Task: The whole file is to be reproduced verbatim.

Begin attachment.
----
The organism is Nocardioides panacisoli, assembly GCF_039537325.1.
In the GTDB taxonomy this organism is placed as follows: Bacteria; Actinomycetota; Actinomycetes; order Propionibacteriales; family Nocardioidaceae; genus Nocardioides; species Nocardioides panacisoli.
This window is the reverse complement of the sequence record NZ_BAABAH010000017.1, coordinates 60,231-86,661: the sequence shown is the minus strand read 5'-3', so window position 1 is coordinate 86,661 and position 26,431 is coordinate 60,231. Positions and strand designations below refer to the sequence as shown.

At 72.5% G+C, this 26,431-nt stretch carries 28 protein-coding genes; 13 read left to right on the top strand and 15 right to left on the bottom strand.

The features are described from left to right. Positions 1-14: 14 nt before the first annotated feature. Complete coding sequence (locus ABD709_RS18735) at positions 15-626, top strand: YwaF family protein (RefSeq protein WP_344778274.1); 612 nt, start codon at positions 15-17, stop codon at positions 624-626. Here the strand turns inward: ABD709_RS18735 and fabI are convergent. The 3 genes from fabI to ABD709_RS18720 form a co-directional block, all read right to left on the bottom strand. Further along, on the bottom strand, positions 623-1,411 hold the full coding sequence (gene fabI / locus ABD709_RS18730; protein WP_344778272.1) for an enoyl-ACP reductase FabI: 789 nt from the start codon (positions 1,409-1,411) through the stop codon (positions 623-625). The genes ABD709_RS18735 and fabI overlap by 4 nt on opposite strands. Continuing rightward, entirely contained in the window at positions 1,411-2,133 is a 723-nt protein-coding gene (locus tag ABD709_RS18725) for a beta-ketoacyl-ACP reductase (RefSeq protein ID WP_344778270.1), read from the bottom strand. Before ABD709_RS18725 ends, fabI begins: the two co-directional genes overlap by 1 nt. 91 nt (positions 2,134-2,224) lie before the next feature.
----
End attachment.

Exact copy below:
The organism is Nocardioides panacisoli, assembly GCF_039537325.1.
In the GTDB taxonomy this organism is placed as follows: Bacteria; Actinomycetota; Actinomycetes; order Propionibacteriales; family Nocardioidaceae; genus Nocardioides; species Nocardioides panacisoli.
This window is the reverse complement of the sequence record NZ_BAABAH010000017.1, coordinates 60,231-86,661: the sequence shown is the minus strand read 5'-3', so window position 1 is coordinate 86,661 and position 26,431 is coordinate 60,231. Positions and strand designations below refer to the sequence as shown.

At 72.5% G+C, this 26,431-nt stretch carries 28 protein-coding genes; 13 read left to right on the top strand and 15 right to left on the bottom strand.

The features are described from left to right. Positions 1-14: 14 nt before the first annotated feature. Complete coding sequence (locus ABD709_RS18735) at positions 15-626, top strand: YwaF family protein (RefSeq protein WP_344778274.1); 612 nt, start codon at positions 15-17, stop codon at positions 624-626. Here the strand turns inward: ABD709_RS18735 and fabI are convergent. The 3 genes from fabI to ABD709_RS18720 form a co-directional block, all read right to left on the bottom strand. Further along, on the bottom strand, positions 623-1,411 hold the full coding sequence (gene fabI / locus ABD709_RS18730; protein WP_344778272.1) for an enoyl-ACP reductase FabI: 789 nt from the start codon (positions 1,409-1,411) through the stop codon (positions 623-625). The genes ABD709_RS18735 and fabI overlap by 4 nt on opposite strands. Continuing rightward, entirely contained in the window at positions 1,411-2,133 is a 723-nt protein-coding gene (locus tag ABD709_RS18725) for a beta-ketoacyl-ACP reductase (RefSeq protein ID WP_344778270.1), read from the bottom strand. Before ABD709_RS18725 ends, fabI begins: the two co-directional genes overlap by 1 nt. 91 nt (positions 2,134-2,224) lie before the next feature.